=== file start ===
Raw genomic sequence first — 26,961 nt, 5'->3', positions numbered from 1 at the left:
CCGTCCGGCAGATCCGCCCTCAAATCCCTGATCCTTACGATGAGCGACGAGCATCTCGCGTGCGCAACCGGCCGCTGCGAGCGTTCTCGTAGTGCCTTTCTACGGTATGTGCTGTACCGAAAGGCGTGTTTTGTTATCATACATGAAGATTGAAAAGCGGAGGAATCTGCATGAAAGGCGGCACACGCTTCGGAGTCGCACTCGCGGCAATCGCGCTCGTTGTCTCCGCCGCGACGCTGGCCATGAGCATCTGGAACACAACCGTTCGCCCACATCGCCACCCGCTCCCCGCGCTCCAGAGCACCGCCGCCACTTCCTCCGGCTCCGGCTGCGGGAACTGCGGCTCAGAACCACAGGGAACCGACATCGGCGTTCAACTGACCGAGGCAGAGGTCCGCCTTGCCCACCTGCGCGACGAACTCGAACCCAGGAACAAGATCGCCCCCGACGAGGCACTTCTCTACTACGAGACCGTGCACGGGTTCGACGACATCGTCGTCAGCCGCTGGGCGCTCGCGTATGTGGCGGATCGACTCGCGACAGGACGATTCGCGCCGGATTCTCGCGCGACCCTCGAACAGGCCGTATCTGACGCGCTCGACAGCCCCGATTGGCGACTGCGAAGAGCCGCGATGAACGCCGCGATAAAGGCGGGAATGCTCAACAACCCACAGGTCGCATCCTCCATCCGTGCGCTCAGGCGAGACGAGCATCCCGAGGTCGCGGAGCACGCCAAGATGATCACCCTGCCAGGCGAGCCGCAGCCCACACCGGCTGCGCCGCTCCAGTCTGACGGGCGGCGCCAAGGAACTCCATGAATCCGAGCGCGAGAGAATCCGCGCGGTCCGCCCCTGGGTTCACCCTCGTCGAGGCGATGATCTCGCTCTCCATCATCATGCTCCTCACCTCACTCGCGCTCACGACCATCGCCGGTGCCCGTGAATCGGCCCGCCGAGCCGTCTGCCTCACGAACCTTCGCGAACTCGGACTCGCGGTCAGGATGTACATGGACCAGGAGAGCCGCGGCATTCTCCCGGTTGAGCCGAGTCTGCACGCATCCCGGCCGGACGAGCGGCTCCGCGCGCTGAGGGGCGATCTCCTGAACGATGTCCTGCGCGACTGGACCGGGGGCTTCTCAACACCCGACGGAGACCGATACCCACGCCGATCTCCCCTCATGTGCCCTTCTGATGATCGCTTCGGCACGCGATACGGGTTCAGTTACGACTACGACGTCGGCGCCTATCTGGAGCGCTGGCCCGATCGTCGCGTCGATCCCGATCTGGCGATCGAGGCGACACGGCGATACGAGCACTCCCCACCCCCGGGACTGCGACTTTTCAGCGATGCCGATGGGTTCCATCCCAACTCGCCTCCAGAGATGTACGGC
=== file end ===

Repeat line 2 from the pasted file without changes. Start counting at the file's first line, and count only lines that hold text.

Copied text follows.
CCGTCCGGCAGATCCGCCCTCAAATCCCTGATCCTTACGATGAGCGACGAGCATCTCGCGTGCGCAACCGGCCGCTGCGAGCGTTCTCGTAGTGCCTTTCTACGGTATGTGCTGTACCGAAAGGCGTGTTTTGTTATCATACATGAAGATTGAAAAGCGGAGGAATCTGCATGAAAGGCGGCACACGCTTCGGAGTCGCACTCGCGGCAATCGCGCTCGTTGTCTCCGCCGCGACGCTGGCCATGAGCATCTGGAACACAACCGTTCGCCCACATCGCCACCCGCTCCCCGCGCTCCAGAGCACCGCCGCCACTTCCTCCGGCTCCGGCTGCGGGAACTGCGGCTCAGAACCACAGGGAACCGACATCGGCGTTCAACTGACCGAGGCAGAGGTCCGCCTTGCCCACCTGCGCGACGAACTCGAACCCAGGAACAAGATCGCCCCCGACGAGGCACTTCTCTACTACGAGACCGTGCACGGGTTCGACGACATCGTCGTCAGCCGCTGGGCGCTCGCGTATGTGGCGGATCGACTCGCGACAGGACGATTCGCGCCGGATTCTCGCGCGACCCTCGAACAGGCCGTATCTGACGCGCTCGACAGCCCCGATTGGCGACTGCGAAGAGCCGCGATGAACGCCGCGATAAAGGCGGGAATGCTCAACAACCCACAGGTCGCATCCTCCATCCGTGCGCTCAGGCGAGACGAGCATCCCGAGGTCGCGGAGCACGCCAAGATGATCACCCTGCCAGGCGAGCCGCAGCCCACACCGGCTGCGCCGCTCCAGTCTGACGGGCGGCGCCAAGGAACTCCATGAATCCGAGCGCGAGAGAATCCGCGCGGTCCGCCCCTGGGTTCACCCTCGTCGAGGCGATGATCTCGCTCTCCATCATCATGCTCCTCACCTCACTCGCGCTCACGACCATCGCCGGTGCCCGTGAATCGGCCCGCCGAGCCGTCTGCCTCACGAACCTTCGCGAACTCGGACTCGCGGTCAGGATGTACATGGACCAGGAGAGCCGCGGCATTCTCCCGGTTGAGCCGAGTCTGCACGCATCCCGGCCGGACGAGCGGCTCCGCGCGCTGAGGGGCGATCTCCTGAACGATGTCCTGCGCGACTGGACCGGGGGCTTCTCAACACCCGACGGAGACCGATACCCACGCCGATCTCCCCTCATGTGCCCTTCTGATGATCGCTTCGGCACGCGATACGGGTTCAGTTACGACTACGACGTCGGCGCCTATCTGGAGCGCTGGCCCGATCGTCGCGTCGATCCCGATCTGGCGATCGAGGCGACACGGCGATACGAGCACTCCCCACCCCCGGGACTGCGACTTTTCAGCGATGCCGATGGGTTCCATCCCAACTCGCCTCCAGAGATGTACGGC